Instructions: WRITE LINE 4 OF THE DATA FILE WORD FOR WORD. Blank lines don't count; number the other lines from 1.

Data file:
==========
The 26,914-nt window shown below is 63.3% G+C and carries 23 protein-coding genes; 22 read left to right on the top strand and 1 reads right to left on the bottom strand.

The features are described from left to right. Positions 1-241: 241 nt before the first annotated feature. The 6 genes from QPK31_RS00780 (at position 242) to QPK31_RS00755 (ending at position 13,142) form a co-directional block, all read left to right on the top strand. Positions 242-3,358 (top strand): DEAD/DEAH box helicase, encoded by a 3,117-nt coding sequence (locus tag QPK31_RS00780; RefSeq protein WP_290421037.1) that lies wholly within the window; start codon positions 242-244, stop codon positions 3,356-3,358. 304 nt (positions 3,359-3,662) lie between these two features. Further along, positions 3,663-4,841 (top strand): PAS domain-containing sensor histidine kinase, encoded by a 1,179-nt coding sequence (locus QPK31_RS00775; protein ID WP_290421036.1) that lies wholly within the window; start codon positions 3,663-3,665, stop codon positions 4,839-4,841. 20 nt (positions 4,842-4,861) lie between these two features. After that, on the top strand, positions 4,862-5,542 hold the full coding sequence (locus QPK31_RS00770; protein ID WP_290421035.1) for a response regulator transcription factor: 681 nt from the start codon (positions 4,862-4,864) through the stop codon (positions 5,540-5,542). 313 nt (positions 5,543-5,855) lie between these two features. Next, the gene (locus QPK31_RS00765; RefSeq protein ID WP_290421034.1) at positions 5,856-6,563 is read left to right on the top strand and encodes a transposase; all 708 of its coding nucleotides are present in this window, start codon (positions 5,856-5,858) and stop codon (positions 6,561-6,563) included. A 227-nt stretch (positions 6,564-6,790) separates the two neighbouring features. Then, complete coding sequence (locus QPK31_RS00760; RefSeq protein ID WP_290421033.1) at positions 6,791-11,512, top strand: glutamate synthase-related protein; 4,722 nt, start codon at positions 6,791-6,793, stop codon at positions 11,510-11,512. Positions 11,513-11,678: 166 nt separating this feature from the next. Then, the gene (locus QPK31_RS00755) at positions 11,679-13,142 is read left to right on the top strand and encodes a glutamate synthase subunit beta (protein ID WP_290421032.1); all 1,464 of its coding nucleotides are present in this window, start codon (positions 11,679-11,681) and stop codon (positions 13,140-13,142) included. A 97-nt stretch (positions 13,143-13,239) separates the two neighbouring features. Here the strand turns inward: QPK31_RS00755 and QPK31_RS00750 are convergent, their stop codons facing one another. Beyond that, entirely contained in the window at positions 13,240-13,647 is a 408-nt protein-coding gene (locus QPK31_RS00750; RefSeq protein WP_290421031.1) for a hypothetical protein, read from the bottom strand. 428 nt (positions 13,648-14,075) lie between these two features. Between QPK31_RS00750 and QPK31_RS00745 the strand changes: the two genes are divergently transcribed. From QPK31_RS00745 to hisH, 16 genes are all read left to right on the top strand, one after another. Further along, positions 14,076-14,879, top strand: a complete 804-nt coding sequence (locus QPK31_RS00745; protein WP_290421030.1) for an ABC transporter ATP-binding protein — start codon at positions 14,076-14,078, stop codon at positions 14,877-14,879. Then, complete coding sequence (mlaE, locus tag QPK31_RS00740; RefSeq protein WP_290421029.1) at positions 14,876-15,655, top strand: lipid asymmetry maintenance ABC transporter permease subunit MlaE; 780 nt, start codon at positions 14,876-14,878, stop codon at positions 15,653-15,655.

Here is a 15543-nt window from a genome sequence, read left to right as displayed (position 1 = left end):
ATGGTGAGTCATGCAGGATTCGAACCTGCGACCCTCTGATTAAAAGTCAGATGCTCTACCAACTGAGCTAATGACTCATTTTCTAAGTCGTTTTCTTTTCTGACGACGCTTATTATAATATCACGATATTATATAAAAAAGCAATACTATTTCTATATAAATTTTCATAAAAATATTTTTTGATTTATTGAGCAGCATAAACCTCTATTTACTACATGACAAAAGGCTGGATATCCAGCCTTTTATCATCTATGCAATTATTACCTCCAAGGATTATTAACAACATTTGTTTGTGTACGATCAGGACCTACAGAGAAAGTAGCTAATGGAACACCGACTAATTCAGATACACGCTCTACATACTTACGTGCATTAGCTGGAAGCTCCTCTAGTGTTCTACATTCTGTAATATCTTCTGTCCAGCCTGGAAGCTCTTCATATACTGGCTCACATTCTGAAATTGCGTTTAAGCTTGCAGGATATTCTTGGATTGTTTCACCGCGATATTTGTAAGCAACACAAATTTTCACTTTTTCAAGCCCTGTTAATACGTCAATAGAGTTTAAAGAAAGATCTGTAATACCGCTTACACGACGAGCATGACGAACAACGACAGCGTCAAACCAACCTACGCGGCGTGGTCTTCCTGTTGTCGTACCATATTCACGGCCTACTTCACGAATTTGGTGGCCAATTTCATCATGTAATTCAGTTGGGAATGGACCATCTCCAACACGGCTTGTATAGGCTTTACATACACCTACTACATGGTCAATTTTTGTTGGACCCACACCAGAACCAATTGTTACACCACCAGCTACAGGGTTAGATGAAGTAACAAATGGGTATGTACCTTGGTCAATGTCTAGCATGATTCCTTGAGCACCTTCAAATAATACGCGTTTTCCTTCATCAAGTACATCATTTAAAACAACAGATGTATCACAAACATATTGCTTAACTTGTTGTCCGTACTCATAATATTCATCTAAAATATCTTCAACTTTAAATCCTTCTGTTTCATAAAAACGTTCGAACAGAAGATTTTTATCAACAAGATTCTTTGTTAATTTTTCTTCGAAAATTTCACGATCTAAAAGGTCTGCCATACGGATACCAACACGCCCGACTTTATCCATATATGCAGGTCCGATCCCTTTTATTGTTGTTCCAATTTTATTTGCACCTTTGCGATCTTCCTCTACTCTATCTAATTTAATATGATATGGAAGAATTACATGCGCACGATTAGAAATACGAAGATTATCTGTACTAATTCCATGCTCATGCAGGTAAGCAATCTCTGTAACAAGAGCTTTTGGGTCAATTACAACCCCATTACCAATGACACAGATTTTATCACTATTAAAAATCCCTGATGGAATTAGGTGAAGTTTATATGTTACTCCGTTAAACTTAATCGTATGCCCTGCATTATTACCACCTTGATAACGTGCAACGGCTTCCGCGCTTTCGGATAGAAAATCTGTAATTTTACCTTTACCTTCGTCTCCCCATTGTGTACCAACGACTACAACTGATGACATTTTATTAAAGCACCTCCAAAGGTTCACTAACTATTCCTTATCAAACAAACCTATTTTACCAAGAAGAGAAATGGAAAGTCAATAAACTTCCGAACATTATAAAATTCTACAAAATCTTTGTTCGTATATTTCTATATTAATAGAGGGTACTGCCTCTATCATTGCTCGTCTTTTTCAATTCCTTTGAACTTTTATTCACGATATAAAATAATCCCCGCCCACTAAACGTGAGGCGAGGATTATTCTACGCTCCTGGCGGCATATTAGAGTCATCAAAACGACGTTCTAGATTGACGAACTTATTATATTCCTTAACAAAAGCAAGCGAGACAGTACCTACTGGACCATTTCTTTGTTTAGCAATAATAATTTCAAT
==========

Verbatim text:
ATGGTGAGTCATGCAGGATTCGAACCTGCGACCCTCTGATTAAAAGTCAGATGCTCTACCAACTGAGCTAATGACTCATTTTCTAAGTCGTTTTCTTTTCTGACGACGCTTATTATAATATCACGATATTATATAAAAAAGCAATACTATTTCTATATAAATTTTCATAAAAATATTTTTTGATTTATTGAGCAGCATAAACCTCTATTTACTACATGACAAAAGGCTGGATATCCAGCCTTTTATCATCTATGCAATTATTACCTCCAAGGATTATTAACAACATTTGTTTGTGTACGATCAGGACCTACAGAGAAAGTAGCTAATGGAACACCGACTAATTCAGATACACGCTCTACATACTTACGTGCATTAGCTGGAAGCTCCTCTAGTGTTCTACATTCTGTAATATCTTCTGTCCAGCCTGGAAGCTCTTCATATACTGGCTCACATTCTGAAATTGCGTTTAAGCTTGCAGGATATTCTTGGATTGTTTCACCGCGATATTTGTAAGCAACACAAATTTTCACTTTTTCAAGCCCTGTTAATACGTCAATAGAGTTTAAAGAAAGATCTGTAATACCGCTTACACGACGAGCATGACGAACAACGACAGCGTCAAACCAACCTACGCGGCGTGGTCTTCCTGTTGTCGTACCATATTCACGGCCTACTTCACGAATTTGGTGGCCAATTTCATCATGTAATTCAGTTGGGAATGGACCATCTCCAACACGGCTTGTATAGGCTTTACATACACCTACTACATGGTCAATTTTTGTTGGACCCACACCAGAACCAATTGTTACACCACCAGCTACAGGGTTAGATGAAGTAACAAATGGGTATGTACCTTGGTCAATGTCTAGCATGATTCCTTGAGCACCTTCAAATAATACGCGTTTTCCTTCATCAAGTACATCATTTAAAACAACAGATGTATCACAAACATATTGCTTAACTTGTTGTCCGTACTCATAATATTCATCTAAAATATCTTCAACTTTAAATCCTTCTGTTTCATAAAAACGTTCGAACAGAAGATTTTTATCAACAAGATTCTTTGTTAATTTTTCTTCGAAAATTTCACGATCTAAAAGGTCTGCCATACGGATACCAACACGCCCGACTTTATCCATATATGCAGGTCCGATCCCTTTTATTGTTGTTCCAATTTTATTTGCACCTTTGCGATCTTCCTCTACTCTATCTAATTTAATATGATATGGAAGAATTACATGCGCACGATTAGAAATACGAAGATTATCTGTACTAATTCCATGCTCATGCAGGTAAGCAATCTCTGTAACAAGAGCTTTTGGGTCAATTACAACCCCATTACCAATGACACAGATTTTATCACTATTAAAAATCCCTGATGGAATTAGGTGAAGTTTATATGTTACTCCGTTAAACTTAATCGTATGCCCTGCATTATTACCACCTTGATAACGTGCAACGGCTTCCGCGCTTTCGGATAGAAAATCTGTAATTTTACCTTTACCTTCGTCTCCCCATTGTGTACCAACGACTACAACTGATGACATTTTATTAAAGCACCTCCAAAGGTTCACTAACTATTCCTTATCAAACAAACCTATTTTACCAAGAAGAGAAATGGAAAGTCAATAAACTTCCGAACATTATAAAATTCTACAAAATCTTTGTTCGTATATTTCTATATTAATAGAGGGTACTGCCTCTATCATTGCTCGTCTTTTTCAATTCCTTTGAACTTTTATTCACGATATAAAATAATCCCCGCCCACTAAACGTGAGGCGAGGATTATTCTACGCTCCTGGCGGCATATTAGAGTCATCAAAACGACGTTCTAGATTGACGAACTTATTATATTCCTTAACAAAAGCAAGCGAGACAGTACCTACTGGACCATTTCTTTGTTTAGCAATAATAATTTCAAT